Contrary to 2010 guidelines, the new 2015-2020 Dietary Guidelines for Americans from the U.S. Department of Health and Human Services no longer limits the consumption of dietary cholesterol, which used to be 300 mg per day, nor does it advise against eating eggs. In fact, the current dietary recommendations include weekly egg consumption as part of a healthy diet. On average, U.S. adults consume an average of 300 mg of dietary cholesterol per day and eat about three or four eggs per week. As the database of clinical research on the connection between high dietary cholesterol levels and heart disease continues to grow, there may be an increased need to reevaluate the current dietary recommendations.
Findings published in Diabetes Care indicate a correlation between adults diagnosed with type 1 diabetes, and cerebral small-vessel disease and micro-bleeds. Professor of nephrology at Helsinki University Central Hospital in Finland Per-Henrik Groop, MD, DMSc, FRCPE wrote: “Type 1 diabetes is associated with a fivefold increased risk of stroke, with cerebral small-vessel disease (SVD) as the most common etiology…cerebral SVD in type 1 diabetes, however, remains scarcely investigated and is challenging to study in vivo per se owing to the size of affected vasculature.”
Cerebral small vessel disease is commonly observed in the elderly population: a neurological disease that typically causes stroke and dementia, mood disturbance, and problems with gait. While its clinical symptoms can be inconsistent, it is often related to vascular risk factors. Cerebral micro bleeds are small, chronic brain hemorrhages caused by structural abnormalities of small vessels of the brain.
Groop and colleagues analyzed data from 191 healthy younger adults with type 1 diabetes, all of whom were diagnosed before age 40 years. The participants ranged in age from 18 to 50 years; the mean age was 40, and the participants were comprised of 53% women. The study was performed at Helsinki University Hospital, and data from 30 adults without diabetes were used for comparison. All participants were enrolled in the Finnish Diabetic Nephropathy Study, and underwent MRIs to asses the incidence of cerebral small-vessel disease.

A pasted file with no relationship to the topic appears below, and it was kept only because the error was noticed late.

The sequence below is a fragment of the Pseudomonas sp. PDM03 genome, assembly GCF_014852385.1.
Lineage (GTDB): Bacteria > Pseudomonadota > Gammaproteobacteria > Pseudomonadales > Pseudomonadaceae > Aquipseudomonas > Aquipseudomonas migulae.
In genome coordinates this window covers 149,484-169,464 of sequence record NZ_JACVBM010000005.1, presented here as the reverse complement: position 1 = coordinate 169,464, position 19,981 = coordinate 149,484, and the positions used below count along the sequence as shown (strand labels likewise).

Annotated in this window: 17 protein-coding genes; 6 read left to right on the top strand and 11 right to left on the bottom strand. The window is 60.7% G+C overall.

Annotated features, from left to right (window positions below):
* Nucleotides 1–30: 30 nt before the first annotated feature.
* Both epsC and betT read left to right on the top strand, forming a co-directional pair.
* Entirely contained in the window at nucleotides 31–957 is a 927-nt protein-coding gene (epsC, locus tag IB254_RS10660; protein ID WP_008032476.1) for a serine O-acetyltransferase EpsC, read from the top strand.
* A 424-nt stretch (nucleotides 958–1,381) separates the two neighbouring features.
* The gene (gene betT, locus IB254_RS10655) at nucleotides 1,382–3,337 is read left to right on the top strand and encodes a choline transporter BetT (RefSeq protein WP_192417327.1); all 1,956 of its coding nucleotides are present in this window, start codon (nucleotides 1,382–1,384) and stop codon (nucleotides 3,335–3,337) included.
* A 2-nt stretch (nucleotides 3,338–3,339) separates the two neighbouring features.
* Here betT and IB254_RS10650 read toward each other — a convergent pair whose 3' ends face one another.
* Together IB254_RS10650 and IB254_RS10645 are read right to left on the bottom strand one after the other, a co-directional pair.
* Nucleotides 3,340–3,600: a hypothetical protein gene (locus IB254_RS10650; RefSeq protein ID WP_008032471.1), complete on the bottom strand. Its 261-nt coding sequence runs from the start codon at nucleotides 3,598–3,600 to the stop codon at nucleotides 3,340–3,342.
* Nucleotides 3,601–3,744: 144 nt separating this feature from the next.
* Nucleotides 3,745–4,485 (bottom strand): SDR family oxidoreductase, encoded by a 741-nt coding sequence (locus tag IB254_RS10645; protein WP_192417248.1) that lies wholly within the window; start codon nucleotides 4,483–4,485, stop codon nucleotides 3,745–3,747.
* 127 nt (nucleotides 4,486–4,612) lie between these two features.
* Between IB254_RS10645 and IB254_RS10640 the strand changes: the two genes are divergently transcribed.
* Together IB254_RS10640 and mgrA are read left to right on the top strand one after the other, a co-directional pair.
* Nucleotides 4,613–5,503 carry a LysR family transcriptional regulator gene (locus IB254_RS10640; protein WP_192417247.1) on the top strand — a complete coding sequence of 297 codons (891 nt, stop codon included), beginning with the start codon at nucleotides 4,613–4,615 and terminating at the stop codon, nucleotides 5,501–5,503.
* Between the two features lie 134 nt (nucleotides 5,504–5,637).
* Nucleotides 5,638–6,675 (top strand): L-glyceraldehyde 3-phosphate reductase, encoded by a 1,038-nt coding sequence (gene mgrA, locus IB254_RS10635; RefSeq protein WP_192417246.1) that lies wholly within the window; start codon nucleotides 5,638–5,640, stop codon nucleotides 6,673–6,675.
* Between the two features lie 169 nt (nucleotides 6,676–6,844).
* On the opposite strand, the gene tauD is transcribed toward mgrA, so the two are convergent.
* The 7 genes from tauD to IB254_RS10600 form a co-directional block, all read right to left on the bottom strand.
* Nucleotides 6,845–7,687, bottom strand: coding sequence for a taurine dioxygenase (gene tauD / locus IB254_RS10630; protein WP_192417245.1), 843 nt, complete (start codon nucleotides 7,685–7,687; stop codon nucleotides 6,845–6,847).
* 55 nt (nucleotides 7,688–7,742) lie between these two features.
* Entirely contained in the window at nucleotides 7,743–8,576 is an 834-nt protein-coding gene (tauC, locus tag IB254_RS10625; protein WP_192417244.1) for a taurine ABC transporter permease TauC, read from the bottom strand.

An article in Healio analyzed the results: among the cohort of participants with type 1 diabetes, 67 participants (35%) were diagnosed with cerebral small-vessel disease: compared with three participants (10%) in the control group. In the diabetes group with cerebral small-vessel disease, 45 (24%) had cerebral micro-bleeds, and 44 (23%) had white matter hyperintensities. The presence of albuminuria (P = .021), a symptom of kidney disease; use of antihypertensive medication (P = .033); and higher systolic blood pressure (P = .009) were observed more frequently in those participants with cerebral micro-bleeds. Systolic BP was the only independently associated factor (OR = 1.03 for each 1-mm Hg increase; 95% CI, 1.00-1.05). Age was the only independently associated factor for white matter hyperintensities (OR = 1.11 for each 1-year age increase; 95% CI, 1.04-1.19).
“Our results indicate that cerebral SVD starts early in type 1 diabetes but is not explained solely by diabetes-related vascular risk factors or the generalized microvascular disease that takes place in diabetes,” the researchers wrote in their findings. “[Cerebral micro-bleeds] were mainly observed in the lobar brain regions, which has been associated with cerebral amyloid angiopathy, a condition generally affecting the elderly, whereas [cerebral micro-bleeds] in the deeper parts associate with hypertensive vasculopathy.”
Previous studies have likewise confirmed that patients with diabetes may have an increased burden of cerebral SVD.